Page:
He's won the Nobel Prize, by the way, for economics. A very liberal economist who writes often from a very liberal political position at The New York Times. My favorite line in his piece, which is celebrating this bill, the title of his op-ed, by the way, is, the headline, Did Democrats Just Save Civilization? But then he says this, "Actual experts on energy in the environment are giddy over what has been accomplished," listen to these words, "and serious economists aren't worried about the effect on inflation."
Did he just give it all away? Did he just admit out loud that the Inflation Reduction Act really isn't going to reduce inflation and that that's not really the point?
‘I’ve Kept the Most Interesting Company Imaginable with People Long Gone’: Prolific American Historian and Storyteller, David McCullough, Dies at 89
But we end with something that isn't political today, just something we need to recognize, and that's the death of David McCullough, one of the most beloved historians of recent American history. His bestselling books, going back to 1972, his history of the Brooklyn Bridge, known as the Great Bridge, it established David McCullough's ability to narrate a story. He became one of the master narrators of American history. Several of his books reached the bestseller list, two of them in particular. Two of them actually won Pulitzer Prizes, both of them presidential biographies in 1992 on Harry S. Truman and in 2001 on John Adams. Many of his books were actually turned into documentaries or television programs, particularly on public television.
He became very well known to millions of Americans because of his participation in the Ken Burns documentary on the Civil War. He was a hard worker. It took him seven years to produce the John Adams biography. It took him a decade to produce the Truman biography, and yet the books came and they came. He put an enormous amount of work into his writing of history. But as Daniel Lewis said for The New York Times, "There was hardly anything in his writing to suggest that he had ever staggered under the weight of his homework," which is another way of saying he put an awful lot of historical work into his writing, but his writing was clean, crisp, and it carried the reader along.
So much so that many readers were no doubt, frankly, unselfconscious of the fact that they were reading history and they were enjoying it, even thrilled by it. There was one other great asset that God gave David McCullough, and that was his voice. A voice that meant that he not only had voice through his writing, but his actual physical voice became one of the most familiar and authoritative in American television, particularly public television. He was able to narrate not only with his pen, but also with his incredible voice. I listen pretty regularly to some of his lectures, and The New York Times is right in pointing to the fact that one of the greatest things he ever said about his work was spoken in his Jefferson lecture in the humanities delivered to the National Endowment for the Humanities as he was receiving its award.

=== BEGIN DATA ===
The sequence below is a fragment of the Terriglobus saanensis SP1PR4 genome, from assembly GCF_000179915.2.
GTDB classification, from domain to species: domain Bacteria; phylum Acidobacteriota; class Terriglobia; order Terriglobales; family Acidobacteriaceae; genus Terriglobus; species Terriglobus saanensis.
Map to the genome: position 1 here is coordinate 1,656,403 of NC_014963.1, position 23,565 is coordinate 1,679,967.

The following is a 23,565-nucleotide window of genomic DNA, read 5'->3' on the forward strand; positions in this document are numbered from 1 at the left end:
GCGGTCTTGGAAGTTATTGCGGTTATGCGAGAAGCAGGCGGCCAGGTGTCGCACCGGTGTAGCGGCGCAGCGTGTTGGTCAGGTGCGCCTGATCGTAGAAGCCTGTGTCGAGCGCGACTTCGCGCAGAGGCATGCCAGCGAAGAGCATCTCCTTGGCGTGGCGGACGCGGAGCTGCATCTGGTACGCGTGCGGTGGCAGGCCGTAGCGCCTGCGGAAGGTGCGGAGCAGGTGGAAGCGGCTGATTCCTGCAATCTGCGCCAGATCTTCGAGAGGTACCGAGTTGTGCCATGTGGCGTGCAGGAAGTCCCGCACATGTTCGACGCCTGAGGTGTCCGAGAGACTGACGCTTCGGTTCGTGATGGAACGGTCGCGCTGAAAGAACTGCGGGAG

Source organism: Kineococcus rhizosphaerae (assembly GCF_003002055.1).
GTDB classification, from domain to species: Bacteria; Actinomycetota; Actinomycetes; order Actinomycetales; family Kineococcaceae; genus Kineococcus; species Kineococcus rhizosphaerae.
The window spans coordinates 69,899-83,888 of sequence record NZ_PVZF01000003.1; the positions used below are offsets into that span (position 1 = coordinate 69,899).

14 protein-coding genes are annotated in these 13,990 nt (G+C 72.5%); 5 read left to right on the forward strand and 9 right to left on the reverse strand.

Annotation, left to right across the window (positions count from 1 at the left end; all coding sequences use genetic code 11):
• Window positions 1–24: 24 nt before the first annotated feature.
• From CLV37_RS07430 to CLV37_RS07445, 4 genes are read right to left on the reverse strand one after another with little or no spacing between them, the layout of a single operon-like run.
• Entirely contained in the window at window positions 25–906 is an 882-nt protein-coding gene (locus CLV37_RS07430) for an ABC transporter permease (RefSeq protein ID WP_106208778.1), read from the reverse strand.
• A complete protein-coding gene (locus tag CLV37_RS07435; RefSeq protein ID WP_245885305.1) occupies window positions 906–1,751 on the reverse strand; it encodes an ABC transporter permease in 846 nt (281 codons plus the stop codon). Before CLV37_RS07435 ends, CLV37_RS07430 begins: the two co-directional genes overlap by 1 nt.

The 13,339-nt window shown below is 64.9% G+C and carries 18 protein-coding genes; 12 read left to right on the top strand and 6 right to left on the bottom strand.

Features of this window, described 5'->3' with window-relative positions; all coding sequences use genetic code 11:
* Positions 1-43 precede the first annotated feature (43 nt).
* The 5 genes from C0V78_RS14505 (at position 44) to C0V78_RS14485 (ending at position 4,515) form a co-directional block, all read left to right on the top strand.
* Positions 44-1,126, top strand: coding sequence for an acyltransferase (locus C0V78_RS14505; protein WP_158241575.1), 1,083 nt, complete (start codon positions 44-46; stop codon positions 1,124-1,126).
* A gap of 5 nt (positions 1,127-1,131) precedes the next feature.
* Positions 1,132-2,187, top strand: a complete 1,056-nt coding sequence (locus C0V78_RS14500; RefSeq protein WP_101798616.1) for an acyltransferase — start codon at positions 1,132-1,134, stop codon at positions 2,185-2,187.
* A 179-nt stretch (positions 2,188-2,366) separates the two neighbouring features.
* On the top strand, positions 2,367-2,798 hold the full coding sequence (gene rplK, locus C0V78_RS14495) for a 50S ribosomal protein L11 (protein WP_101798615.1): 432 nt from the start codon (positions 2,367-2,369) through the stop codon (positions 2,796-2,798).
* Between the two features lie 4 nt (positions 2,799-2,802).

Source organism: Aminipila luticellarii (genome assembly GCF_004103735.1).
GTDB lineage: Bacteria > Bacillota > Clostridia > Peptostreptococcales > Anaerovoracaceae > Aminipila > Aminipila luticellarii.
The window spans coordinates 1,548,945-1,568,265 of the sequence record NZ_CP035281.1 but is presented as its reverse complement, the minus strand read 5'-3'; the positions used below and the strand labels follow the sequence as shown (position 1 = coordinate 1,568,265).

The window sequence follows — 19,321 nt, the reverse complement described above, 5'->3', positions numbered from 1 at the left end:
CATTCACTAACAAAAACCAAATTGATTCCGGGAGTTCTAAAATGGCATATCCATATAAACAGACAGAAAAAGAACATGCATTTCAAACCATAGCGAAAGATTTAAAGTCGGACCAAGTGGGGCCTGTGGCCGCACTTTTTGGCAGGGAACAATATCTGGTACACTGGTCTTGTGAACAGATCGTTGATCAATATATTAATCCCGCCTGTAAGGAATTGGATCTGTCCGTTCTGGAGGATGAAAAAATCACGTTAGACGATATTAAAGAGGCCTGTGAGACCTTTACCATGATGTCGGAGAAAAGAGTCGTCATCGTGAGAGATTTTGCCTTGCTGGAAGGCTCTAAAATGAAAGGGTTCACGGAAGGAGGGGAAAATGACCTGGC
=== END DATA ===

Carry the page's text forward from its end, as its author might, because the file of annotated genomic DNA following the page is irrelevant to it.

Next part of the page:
He said, "The reward of the work has always been the work itself and more so the longer I've been at it. The days are never long enough," he said, "and I kept the most interesting company imaginable with people long gone." That's exactly right. That's one of the geniuses of history. It's one of the great gifts of history. And especially history well done and well written, we do indeed get to keep the most interesting company imaginable with people long gone. He died Sunday at age 89 at his home near Boston.
Thanks for listening to The Briefing.
For more information, go to my website at AlbertMohler.com. You can call me on Twitter by going to Twitter.com/AlbertMohler. For information on The Southern Baptist Theological Seminary, go to sbts.edu. For information on Boyce College, just go to BoyceCollege.com.
I'll meet you again tomorrow for The Briefing.